Shane Ryan and Josh Jackson review
The Walking Dead
each week in a series of letters.
Every so often, The Walking Dead reminds its viewers that it began as a comic book. Sometimes it’s an over-the-top villain like Negan, and sometimes its a dreadlocked king with a pet tiger, who talks like he’s spent a few Saturdays too many at the Renaissance Fair.
These moments can be jarring or off-putting, especially to people who didn’t read Robert Kirkman’s series. Had I not expected a self-proclaimed monarch with 600 pounds of feline predator, I’d be worried that the writers had lost their collective minds.
But the show is also at its best when it can take the ridiculous elements of the comics and flesh them out in a ways that feel real. You argued last week that Negan just doesn’t come across like an actual credible human being, and I have to imagine you were ready to double down on that when you first encountered King Ezekial here. But the episode did its best to make him an interesting, compelling, real character as he dropped the whole Shakespeare in the Park act with Carol.
Negan may also be putting on a bit of an act, but all we’ve gotten so far is his psycho-charmer act, and that may be all we get.
This episode was thankfully a respite from the gruesome violence of last week. The specter of the Saviors still hung over the paradise inside the Kingdom, but we only got a glimpse. Instead, we met another group trying to build something lasting in the wake of the apocalypse. The Kingdom puts Alexandria and Woodbury to shame with gardens, movie night and cobbler at every meal. The only downside is that, like everyone else in this area, they must pay tribute to The Saviors and put up with humiliation from random power-hungry rednecks.
But it was an interesting introduction to another corner of the post-zombie world, and the handful of characters we briefly met were more colorful than those in Alexandria or The Hilltop—especially Ezekial’s weird manservant Jerry who gets really excited about fruit.
I’m curious what you thought of King Ezekial and his Kingdom. I have to think you’re warming to Morgan now that he’s given up his hard-and-fast code of non-violence. But what of the rest of the episode? And what about Shiva?
How it pleases me to receive this missive from thy hand! Thou art famously astute of mind, and such thoughts as make the lonesome journey from the pate to the page, as it were, suffer not e’en the most trifling of dilutions. Thus, all such correspondence as flows forth from head to quill to parchment is doubly—nay, I say trebly—blessed!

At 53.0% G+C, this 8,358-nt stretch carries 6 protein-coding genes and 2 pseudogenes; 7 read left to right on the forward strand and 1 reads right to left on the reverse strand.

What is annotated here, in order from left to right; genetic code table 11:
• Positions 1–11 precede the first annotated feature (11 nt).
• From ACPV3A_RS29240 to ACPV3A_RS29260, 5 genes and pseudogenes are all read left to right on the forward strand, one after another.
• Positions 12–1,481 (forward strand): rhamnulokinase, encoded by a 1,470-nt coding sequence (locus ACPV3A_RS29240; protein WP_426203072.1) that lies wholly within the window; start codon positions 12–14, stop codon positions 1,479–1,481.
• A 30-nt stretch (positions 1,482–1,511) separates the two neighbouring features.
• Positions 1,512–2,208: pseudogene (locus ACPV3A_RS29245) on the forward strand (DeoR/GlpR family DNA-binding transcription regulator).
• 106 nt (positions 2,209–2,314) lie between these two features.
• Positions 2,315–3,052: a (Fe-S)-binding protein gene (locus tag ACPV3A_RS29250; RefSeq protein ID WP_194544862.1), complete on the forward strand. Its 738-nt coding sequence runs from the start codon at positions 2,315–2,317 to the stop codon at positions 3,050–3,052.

It pains me to confirm that aye, thou speakest all too true when reckoning my recent ambivalence, if not outright malaise, for all matters pertaining to that contradictory realm of the lifeless-yet-ambulatory. And yet I must beseech thee, hold thy tongue in matters of our virtuous regent! What is the expression for which I grasp…ah yes! Do not “assume,” lest thou makest the toiling, burdened beast of thyself and thy loyal partisan, which is to say, me.
King Ezekiel as a creature of two dimensions? Heaven forfend, Joshua! Ne’er would I kindle the faintest smoky wisp of such a notion, much less give it voice! He is, I dare say, a gust of bracing wind to this pantomime’s wheezy, pleuritic lungs. Shall I summon the goddess of brevity? Very well—simply spake, Joshua, I love him!
I really, really intended to write the entire email that way, but since those two paragraphs took me about 30 minutes, I think I’m going to have to take the time machine back to modern times and resume my ordinary voice. The main takeaway for me is that King Ezekiel is just what this show needed. I know we don’t totally agree on this, but I see the previously two episodes of The Walking Dead as almost fatally bad, and I think they really, really needed to get as far away from those disasters in both subject and tone as fast as they could.